|Delivery Type||Delivery length / details|
|Lecture||Lecture/Viewing 1 x 3 hour per week|
|Seminars / Tutorials||Seminars 1 x 1 hour per week|
|Assessment Type||Assessment length / details||Proportion|
|Semester Assessment||2500 word essay||40%|
|Semester Exam||2 Hours For information on due dates for submission of assessed work, please refer to the departmental web pages at http://www.aber.ac.uk/tfts/duedates.shtml||60%|
|Supplementary Assessment||Students will be required to submit a new essay based on a new question or if the examination is failed, to resit during the Universitys resit period.|
Upon completion of this module, students should be able to:
Discuss contemporary television drama using and applying critical methods gained from current and past academic sources.
Examine the textual construction of a televisual narrative.
Demonstrate an understanding of the cultural, institutional and political context in which the chosen progammes are both made and received.
Create a coherent and sustained written argument.
Both the written essay and exam will test the student`s ability to discuss, examine and contextualise a piece of contemporary television drama as outlined above and will assess their capability of creating a coherent and sustained written argument. Assessment criteria will be published on the module database and in the module handbook.
This module will concentrate on contemporary television drama, particualrly TV drama`s move away from the single play towards more long form drama. As such, it will focus on the power of the television serial or mini-series to provide a breadth of canvass rarely found in the cinema or theatre. The module will explore and examine the way that relatively recent television drama has incorporated elements of the serial form to explore issues as complex and as diverse as historical representation (Heimat), gender and sexuality (Sex and the City, Queer As Folk), national identity (The Kingdom) and the re-invention of genres (Cracker, The Sopranos). As such, the chosen texts will also be examined as individual examples around which larger areas of theoretical debate and discussion - including issues of modernism, postmodernism, feminism and sexual/national identity - can be examined and explored. Consequently, the module intends to be `contemporary` not only in the programmes it chooses to examine, but also its examination and exploration of the programmes themselves.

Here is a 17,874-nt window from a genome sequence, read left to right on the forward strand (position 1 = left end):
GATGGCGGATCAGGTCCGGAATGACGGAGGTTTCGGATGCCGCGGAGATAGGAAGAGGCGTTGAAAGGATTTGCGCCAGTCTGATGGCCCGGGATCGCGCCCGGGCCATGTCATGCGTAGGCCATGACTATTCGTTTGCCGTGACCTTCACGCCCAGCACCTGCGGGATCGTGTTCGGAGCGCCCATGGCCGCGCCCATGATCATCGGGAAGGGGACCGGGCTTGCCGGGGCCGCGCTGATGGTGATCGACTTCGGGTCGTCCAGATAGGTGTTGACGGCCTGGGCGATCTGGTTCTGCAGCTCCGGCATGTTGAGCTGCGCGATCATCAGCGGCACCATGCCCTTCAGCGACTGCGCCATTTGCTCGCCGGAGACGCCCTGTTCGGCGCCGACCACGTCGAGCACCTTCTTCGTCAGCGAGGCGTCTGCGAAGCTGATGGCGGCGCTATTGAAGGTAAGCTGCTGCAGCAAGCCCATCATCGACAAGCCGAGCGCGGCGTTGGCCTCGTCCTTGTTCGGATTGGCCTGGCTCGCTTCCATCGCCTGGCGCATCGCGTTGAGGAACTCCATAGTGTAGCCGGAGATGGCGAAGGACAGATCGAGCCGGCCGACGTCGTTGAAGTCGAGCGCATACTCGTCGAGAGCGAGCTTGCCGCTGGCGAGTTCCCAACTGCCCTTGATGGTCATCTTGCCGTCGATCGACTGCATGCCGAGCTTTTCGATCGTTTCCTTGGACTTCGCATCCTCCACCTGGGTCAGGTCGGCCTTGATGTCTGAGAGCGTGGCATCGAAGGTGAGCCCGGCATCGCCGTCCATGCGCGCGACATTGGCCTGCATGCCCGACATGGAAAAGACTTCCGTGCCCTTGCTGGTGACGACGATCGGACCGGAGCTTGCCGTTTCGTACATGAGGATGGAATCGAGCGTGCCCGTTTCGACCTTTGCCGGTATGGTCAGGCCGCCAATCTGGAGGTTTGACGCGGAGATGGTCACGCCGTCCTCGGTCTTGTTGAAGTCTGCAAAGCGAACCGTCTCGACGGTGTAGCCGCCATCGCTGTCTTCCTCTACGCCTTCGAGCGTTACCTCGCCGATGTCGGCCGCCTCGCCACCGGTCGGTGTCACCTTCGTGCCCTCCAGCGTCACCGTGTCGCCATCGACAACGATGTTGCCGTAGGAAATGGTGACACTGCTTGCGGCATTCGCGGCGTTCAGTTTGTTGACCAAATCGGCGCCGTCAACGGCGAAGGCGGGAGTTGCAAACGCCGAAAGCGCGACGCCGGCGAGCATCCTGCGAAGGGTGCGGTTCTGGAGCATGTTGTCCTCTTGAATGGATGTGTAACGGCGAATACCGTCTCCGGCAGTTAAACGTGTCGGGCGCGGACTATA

Reading ListEssential Reading
CREEBER, GLEN (2004) SERIAL TELEVISION: BIG DRAMA ON THE SMALL SCREEN LONDON BFI Primo search Recommended Background
Brandt, George ed (1981) British Television Drama Cambridge University Press Primo search Brandt, George ed (1993) British Television drama in the 1980s Cambridge University Press Primo search Caughie, John (2000) Television Drama: Realism, Modernism and British Culture Oxford University Press Primo search Creeber, Glen ed (2001) The Television Genre Book London/New York: BFI Primo search Day Lewis, Sean (2001) Talk of Drama: Views of the Television Dramatist Now and Then BFI Primo search Holden, Stephen (ed) (2000) The New York Times on The Sopranos New York: ibooks Primo search Holland, Patricia (1997) The Television Handbook Routledge Primo search Lavery, David (ed) (1995) Full of Secrets: Critical Approaches to Twin Peaks Wayne State University Primo search McQueen, David (1998) Television: A Media Student`s Guide Arnold Primo search Nelson, Robin (1997) TV Drama in Transition: Forms, Values and Cultural Change Macmillan Primo search Rucker, Allen (2000) The Sopranos: A Family History London: Channel 4 Books/Macmillan Primo search Selby, Keith & Ron Cowdery (1995) How To Study Television Macmillan Primo search Self, David (1984) Television Drama: An Introduction Macmillan Primo search Brundson, Charlotte (Autumn 98) Structure of anxiety: recent British television crime fiction` in Screen, vol 39, no 3 Primo search
This module is at CQFW Level 6